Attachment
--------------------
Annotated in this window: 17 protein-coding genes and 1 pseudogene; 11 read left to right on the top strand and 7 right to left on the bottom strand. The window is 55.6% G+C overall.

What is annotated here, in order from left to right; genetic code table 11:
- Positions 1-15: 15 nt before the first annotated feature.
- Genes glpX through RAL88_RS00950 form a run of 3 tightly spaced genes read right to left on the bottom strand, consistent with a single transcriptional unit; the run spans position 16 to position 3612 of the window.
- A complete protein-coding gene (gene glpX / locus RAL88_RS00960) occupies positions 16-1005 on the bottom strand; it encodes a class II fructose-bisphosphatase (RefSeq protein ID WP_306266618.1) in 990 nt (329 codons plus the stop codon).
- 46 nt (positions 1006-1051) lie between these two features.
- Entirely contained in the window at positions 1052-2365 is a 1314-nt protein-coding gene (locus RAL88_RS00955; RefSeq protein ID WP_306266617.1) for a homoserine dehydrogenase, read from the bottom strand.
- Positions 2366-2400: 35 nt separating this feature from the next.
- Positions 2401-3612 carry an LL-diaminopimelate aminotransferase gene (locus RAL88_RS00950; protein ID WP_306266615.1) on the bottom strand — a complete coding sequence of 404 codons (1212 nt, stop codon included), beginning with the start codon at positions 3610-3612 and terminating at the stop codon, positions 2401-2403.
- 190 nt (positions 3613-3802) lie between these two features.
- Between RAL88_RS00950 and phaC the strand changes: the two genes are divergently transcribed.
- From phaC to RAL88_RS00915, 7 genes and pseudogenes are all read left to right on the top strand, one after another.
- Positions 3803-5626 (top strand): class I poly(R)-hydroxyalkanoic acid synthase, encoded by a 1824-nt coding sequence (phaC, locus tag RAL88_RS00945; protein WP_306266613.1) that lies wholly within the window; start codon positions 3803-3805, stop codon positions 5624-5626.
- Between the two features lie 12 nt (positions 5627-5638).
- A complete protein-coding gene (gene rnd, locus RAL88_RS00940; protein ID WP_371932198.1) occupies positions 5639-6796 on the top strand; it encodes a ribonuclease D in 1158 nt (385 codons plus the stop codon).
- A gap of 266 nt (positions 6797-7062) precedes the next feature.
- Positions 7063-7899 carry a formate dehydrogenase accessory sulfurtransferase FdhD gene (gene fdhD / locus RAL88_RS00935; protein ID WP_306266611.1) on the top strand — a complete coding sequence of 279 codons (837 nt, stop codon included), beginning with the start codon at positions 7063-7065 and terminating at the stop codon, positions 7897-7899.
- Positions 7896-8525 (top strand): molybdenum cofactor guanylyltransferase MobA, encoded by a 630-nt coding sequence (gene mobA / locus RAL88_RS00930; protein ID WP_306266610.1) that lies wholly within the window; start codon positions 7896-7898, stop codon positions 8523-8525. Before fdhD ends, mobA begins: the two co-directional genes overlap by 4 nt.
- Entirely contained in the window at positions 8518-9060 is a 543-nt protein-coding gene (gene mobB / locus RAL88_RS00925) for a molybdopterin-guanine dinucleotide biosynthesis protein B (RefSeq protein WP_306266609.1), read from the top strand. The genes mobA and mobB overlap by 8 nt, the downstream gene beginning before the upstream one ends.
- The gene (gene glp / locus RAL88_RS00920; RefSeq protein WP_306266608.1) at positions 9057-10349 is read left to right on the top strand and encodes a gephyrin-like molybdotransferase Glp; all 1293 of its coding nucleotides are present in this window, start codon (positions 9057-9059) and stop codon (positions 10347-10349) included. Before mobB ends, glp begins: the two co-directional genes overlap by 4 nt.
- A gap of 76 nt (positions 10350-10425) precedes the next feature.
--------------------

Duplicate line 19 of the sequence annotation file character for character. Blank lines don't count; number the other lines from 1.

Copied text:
- Entirely contained in the window at positions 8518-9060 is a 543-nt protein-coding gene (gene mobB / locus RAL88_RS00925) for a molybdopterin-guanine dinucleotide biosynthesis protein B (RefSeq protein WP_306266609.1), read from the top strand. The genes mobA and mobB overlap by 8 nt, the downstream gene beginning before the upstream one ends.